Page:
The Serenity of Court: A Lesson for a Busy World
We promise ourselves that we will check social media less, switch off our phones and ignore emails, and be present in the moment. Then we get a new notification, a client calls, or several people talk to you at once and our mind starts whirring again with a multitude of distractions. In my view there is a serenity and quietness to be had in the retrograde environment of Court and this presents an opportunity for us that we can take into the remainder of our lives.
Problems with Distraction
We all are generally aware of the problems of distraction in today’s life. It is one of the top resolutions that people make, after losing weight, to spend less time on “social media” or “work emails”. There is a constant slew of articles imploring us to switch off and not respond to work out of hours or questioning whether we should be paid for overtime for being on call. Meditation is now mainstream, such as the app “Headspace”, or corporate yoga. You can buy apps to switch off your other apps such that you’re not distracted. But there is hard evidence that this a world of distraction causes problems for us. Our brains have a plasticity to them that moulds to our environment. Children struggle to focus on longer concepts and extended books. Office workers have their productivity decreased because of changing from task to task. It takes on average five minutes to fully focus and get back in the zone after distraction. When one email or call can cause such a distraction the time to focus can be destroyed. Even worse, our brains will mould to that new environment and become less competent at focussing. In a world punctuated by 140 character messages it is difficult to maintain focus for 140 pages of a book or 140 minutes with a friend.
The Serenity of Court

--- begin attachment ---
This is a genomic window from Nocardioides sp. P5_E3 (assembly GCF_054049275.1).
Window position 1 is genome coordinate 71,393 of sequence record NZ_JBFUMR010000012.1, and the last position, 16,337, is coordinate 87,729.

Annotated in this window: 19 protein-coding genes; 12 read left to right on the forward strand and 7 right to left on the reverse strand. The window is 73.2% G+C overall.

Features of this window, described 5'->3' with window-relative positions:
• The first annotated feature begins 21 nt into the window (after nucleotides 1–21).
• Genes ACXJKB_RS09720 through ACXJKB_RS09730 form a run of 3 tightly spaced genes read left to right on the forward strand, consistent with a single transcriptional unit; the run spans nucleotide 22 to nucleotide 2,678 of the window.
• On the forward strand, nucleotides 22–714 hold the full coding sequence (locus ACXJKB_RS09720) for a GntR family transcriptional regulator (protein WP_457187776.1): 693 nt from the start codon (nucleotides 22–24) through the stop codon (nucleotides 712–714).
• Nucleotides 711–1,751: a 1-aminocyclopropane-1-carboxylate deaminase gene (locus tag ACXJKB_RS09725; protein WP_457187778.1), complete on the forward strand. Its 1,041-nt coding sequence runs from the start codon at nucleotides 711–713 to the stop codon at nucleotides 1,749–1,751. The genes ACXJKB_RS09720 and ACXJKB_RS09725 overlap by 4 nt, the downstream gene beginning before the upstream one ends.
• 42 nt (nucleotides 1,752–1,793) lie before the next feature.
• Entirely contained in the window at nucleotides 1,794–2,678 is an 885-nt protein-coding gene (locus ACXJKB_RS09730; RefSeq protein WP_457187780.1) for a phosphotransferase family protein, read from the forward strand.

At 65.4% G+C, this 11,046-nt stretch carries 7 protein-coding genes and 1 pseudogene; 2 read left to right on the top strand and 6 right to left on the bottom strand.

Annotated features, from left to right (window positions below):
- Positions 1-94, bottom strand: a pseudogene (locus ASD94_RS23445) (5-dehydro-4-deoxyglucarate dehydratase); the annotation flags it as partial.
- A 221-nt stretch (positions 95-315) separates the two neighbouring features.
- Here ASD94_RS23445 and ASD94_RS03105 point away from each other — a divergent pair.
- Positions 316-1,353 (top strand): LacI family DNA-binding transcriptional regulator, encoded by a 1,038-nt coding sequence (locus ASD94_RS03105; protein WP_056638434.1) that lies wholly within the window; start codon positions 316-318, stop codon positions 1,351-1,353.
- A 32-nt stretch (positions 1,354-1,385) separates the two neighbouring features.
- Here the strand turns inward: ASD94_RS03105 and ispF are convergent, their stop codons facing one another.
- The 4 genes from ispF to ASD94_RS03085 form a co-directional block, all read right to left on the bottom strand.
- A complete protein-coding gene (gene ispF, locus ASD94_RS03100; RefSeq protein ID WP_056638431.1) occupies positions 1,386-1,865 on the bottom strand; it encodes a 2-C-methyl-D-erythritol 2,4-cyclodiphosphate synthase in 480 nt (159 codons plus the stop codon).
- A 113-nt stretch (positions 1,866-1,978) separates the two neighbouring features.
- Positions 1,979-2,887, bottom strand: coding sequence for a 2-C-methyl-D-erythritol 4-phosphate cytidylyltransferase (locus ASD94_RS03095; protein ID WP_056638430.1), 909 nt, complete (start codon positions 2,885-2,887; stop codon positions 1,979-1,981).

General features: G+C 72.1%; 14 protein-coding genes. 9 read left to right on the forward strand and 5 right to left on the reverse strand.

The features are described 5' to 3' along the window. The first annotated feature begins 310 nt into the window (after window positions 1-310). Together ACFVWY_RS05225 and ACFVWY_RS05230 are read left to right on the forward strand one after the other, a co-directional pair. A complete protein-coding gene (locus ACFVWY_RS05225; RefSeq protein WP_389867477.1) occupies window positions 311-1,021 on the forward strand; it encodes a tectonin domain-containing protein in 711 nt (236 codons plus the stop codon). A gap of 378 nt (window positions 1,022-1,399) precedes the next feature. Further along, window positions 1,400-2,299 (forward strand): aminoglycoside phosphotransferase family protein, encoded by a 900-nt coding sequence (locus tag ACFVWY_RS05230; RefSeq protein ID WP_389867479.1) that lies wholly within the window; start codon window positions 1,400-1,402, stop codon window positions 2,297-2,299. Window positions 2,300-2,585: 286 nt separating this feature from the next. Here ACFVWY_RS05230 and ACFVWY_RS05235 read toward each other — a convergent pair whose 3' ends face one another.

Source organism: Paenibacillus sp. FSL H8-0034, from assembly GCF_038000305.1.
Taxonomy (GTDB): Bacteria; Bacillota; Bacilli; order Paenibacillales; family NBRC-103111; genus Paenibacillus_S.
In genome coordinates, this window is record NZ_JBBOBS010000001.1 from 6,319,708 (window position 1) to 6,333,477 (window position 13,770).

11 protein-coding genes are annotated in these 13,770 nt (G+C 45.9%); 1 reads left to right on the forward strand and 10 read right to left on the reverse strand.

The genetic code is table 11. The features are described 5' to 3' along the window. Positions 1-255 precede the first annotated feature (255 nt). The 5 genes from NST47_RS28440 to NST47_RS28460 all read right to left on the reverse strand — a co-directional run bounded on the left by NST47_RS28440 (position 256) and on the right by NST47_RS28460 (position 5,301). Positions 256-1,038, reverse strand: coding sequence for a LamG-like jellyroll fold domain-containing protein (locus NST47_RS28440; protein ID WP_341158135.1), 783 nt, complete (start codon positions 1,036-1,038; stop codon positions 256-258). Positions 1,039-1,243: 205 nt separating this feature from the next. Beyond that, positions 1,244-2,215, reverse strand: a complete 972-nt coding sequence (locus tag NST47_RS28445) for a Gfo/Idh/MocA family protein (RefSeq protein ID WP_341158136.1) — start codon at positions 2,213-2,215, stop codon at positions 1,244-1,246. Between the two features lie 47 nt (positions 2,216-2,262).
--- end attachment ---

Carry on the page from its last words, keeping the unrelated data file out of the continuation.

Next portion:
I often joke that I’m not a real lawyer. That is, I would joke that real lawyers are ones who go to Court, and as I very rarely go to Court I must not be a real lawyer. Instead, I merely shuffle paper. But I do get to Court on occasion and the novelty of it gave opportunity for reflection on the peacefulness of the environment. Further opportunity was given graciously by an unexpected delay in proceedings. I noticed, while sitting at the bar table, that neither myself nor the other counsel had our phones on. I had my laptop open for taking notes and reading material but my emails were switched off. My tags on social media went unanswered. It was much more important obviously to be present and focussed on the matter at hand. And it would also be a breach of Court etiquette to do otherwise. For the time that I was in Court I was incommunicado. It was wonderful! Even better is that it was a perfect excuse. Because it is known that you must be out of contact in Court it is an unassailable defence to not responding to emails or phone calls. Clients who had urgent requests were totally understanding when I said “I haven’t seen your email I’ve been in Court all day”. Those same clients would be unlikely to accept with equanimity the alternative of “I didn’t see your email, I was working on another client’s matter”. Even though functionally both answers are the same the expectation that clients have that you are readily available for them is gazumped by the external rules of the Court. That is to say, the reason that you didn’t respond to them in accordance with the norms in this busy age is because of a higher set of norms we’re bound to. It’s the perfect excuse!
What we can learn from this archaic environment is the benefit for one’s mind of focus, and the importance of avoiding distractions. Given that most of us have our success determined by how well we can use our brains, anything that we can do to improve our faculty for thinking is cherished both from a business, and personal, perspective. Our lives can be much richer and more pleasant if we are focussed and present in the moment. I’ve been trying to adopt these lessons to my broader practice to give greater ability for focus. For example, when I have meetings or times when I like to focus not only do I switch off my emails, but I give my phone to my secretary for her to monitor. That way messages can be taken without interrupting a flow state for work, and in the event of the (unlikely) urgent matter that requires an immediate ceasing of the present task then that could be brought to my attention. Otherwise, I can get a couple of hours to quietly get things done.
It’s almost as fun as being in Court.